SQ3 – Dianne Firth and Motivation

While what people do for a living or a hobby is fascinating, why they do it is even more intriguing. I find that you often get an amazing insight into a person when you ask them about something they are passionate about. Today is the next in the Dianne Firth Special Quilter collection of posts and I would like to share a little insight into what Dianne loves about quilting and what keeps her quilting.

Before you read the rest of the post, have a look at the quilts Dianne has generously agreed for me to share with you in the slide Show ‘Dianne Firth’s Quilts’. Here are the links to the two versions of the video – one normal and one for mobile devices. I must add that this is a selection of Dianne’s quilts so far, I’m sure there will be many more fascinating quilts to come.

Dianne as a landscape architect by day and a quilter by night is captivated not just by nature but by the environment. You can see this in her works. While Dianne started, like many quilters with traditional piecing methods and designs, it seems she was always hankering for something more. The photos in the slide show are in chronological order, that is the same order in which the quilts were made to give you a sense of the morphing of Dianne’s style and different ideas and techniques that she has experimented with over time.

Dianne has a strong love of the landscape. This passion developed from a love of the sea while growing up in Newcastle, NSW. While landscape was important to Dianne from an early age, its influence is so much more than that. The mood of the environment so affects Dianne that for example on holiday once, she did a special trip back to Goulburn from coast to get fabric as the fabric she had brought with her didn’t have the right mood or suit the environment. This is roughly a 6 hour round trip so it must be pretty important!

Another of Dianne’s observations that I found interesting was that the landscape in coastal areas of NSW has lots of contrast, whereas in land areas have a gentleness of colors and patterns. This struck me as so important and obvious, but I’d never thought of it quite like that. As I sit here writing this at looking out my window in the inland and I wonder how I had ever missed it. This beautifully demonstrates an observation that Dianne made almost as an aside “the quilts are pretty, but they are basically me making sense of life”.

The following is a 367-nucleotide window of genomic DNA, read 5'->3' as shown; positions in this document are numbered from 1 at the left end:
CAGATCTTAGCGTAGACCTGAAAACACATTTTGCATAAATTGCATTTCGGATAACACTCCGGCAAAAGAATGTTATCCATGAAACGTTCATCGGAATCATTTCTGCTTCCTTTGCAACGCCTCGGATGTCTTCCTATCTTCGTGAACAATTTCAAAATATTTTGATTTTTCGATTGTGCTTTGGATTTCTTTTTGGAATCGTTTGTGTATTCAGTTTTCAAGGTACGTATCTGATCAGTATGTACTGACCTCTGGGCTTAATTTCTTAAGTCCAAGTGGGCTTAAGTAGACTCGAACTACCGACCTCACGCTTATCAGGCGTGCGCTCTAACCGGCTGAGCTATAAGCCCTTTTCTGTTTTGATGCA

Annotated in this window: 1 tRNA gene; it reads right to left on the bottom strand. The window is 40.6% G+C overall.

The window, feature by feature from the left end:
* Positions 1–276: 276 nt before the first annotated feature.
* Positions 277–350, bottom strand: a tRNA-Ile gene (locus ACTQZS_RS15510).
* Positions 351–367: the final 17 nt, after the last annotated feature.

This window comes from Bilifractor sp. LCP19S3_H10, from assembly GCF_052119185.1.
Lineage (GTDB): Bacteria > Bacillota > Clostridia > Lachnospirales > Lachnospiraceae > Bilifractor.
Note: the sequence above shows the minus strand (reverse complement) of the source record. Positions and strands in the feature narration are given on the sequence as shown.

While there is lots more I could write about Dianne, I thought I would share one more idea from Dianne Firth ‘we [quilters] are designers, crafts people and artists’. Next time you share a quilt with someone, remember that it’s not just a craft or a hobby, you are genuinely an artist designing and making something beautiful to share no matter how modest or complicated the quilt is.

Happy stitching,

Bert

PS: The Quilters Guild of NSW meeting that Dianne presented at was held at the St Xavier’s Church hall in Goulburn – although not as ornate as the cathedral, has its own special character, hence the beautiful shaped windows and mood lighting in the video.

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About bertcollections

I began quilting, with the help of some friends, in 2005, and have been quilting ever since. In that time, I’ve completed several projects in a variety of styles and colour combinations. My approach to quilting generally doesn’t involve using a particular pattern. I tend to have a concept I want to bring to life, or find a fabric on sale somewhere that looks like it could be turned into something fun. As the photos in the 'Introductions' post show, my quilts cross a range of styles, but generally use some strong colours and shapes.
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